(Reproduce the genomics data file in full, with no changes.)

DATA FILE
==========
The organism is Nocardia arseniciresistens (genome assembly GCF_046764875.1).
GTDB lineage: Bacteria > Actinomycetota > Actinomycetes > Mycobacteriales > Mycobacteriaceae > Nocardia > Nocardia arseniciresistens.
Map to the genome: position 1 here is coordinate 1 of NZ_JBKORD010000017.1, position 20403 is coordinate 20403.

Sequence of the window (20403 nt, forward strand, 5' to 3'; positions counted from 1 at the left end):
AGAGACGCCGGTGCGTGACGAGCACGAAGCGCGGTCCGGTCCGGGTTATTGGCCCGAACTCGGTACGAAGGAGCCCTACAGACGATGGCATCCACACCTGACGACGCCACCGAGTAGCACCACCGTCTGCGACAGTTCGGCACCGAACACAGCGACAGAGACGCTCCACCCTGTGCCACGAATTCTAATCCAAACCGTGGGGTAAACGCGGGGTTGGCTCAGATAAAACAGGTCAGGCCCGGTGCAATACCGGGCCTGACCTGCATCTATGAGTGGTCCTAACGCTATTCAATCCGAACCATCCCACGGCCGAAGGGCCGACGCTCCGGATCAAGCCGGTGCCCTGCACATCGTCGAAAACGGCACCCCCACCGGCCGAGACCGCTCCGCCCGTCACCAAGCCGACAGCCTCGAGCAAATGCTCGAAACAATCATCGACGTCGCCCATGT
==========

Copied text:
The organism is Nocardia arseniciresistens (genome assembly GCF_046764875.1).
GTDB lineage: Bacteria > Actinomycetota > Actinomycetes > Mycobacteriales > Mycobacteriaceae > Nocardia > Nocardia arseniciresistens.
Map to the genome: position 1 here is coordinate 1 of NZ_JBKORD010000017.1, position 20403 is coordinate 20403.

Sequence of the window (20403 nt, forward strand, 5' to 3'; positions counted from 1 at the left end):
AGAGACGCCGGTGCGTGACGAGCACGAAGCGCGGTCCGGTCCGGGTTATTGGCCCGAACTCGGTACGAAGGAGCCCTACAGACGATGGCATCCACACCTGACGACGCCACCGAGTAGCACCACCGTCTGCGACAGTTCGGCACCGAACACAGCGACAGAGACGCTCCACCCTGTGCCACGAATTCTAATCCAAACCGTGGGGTAAACGCGGGGTTGGCTCAGATAAAACAGGTCAGGCCCGGTGCAATACCGGGCCTGACCTGCATCTATGAGTGGTCCTAACGCTATTCAATCCGAACCATCCCACGGCCGAAGGGCCGACGCTCCGGATCAAGCCGGTGCCCTGCACATCGTCGAAAACGGCACCCCCACCGGCCGAGACCGCTCCGCCCGTCACCAAGCCGACAGCCTCGAGCAAATGCTCGAAACAATCATCGACGTCGCCCATGT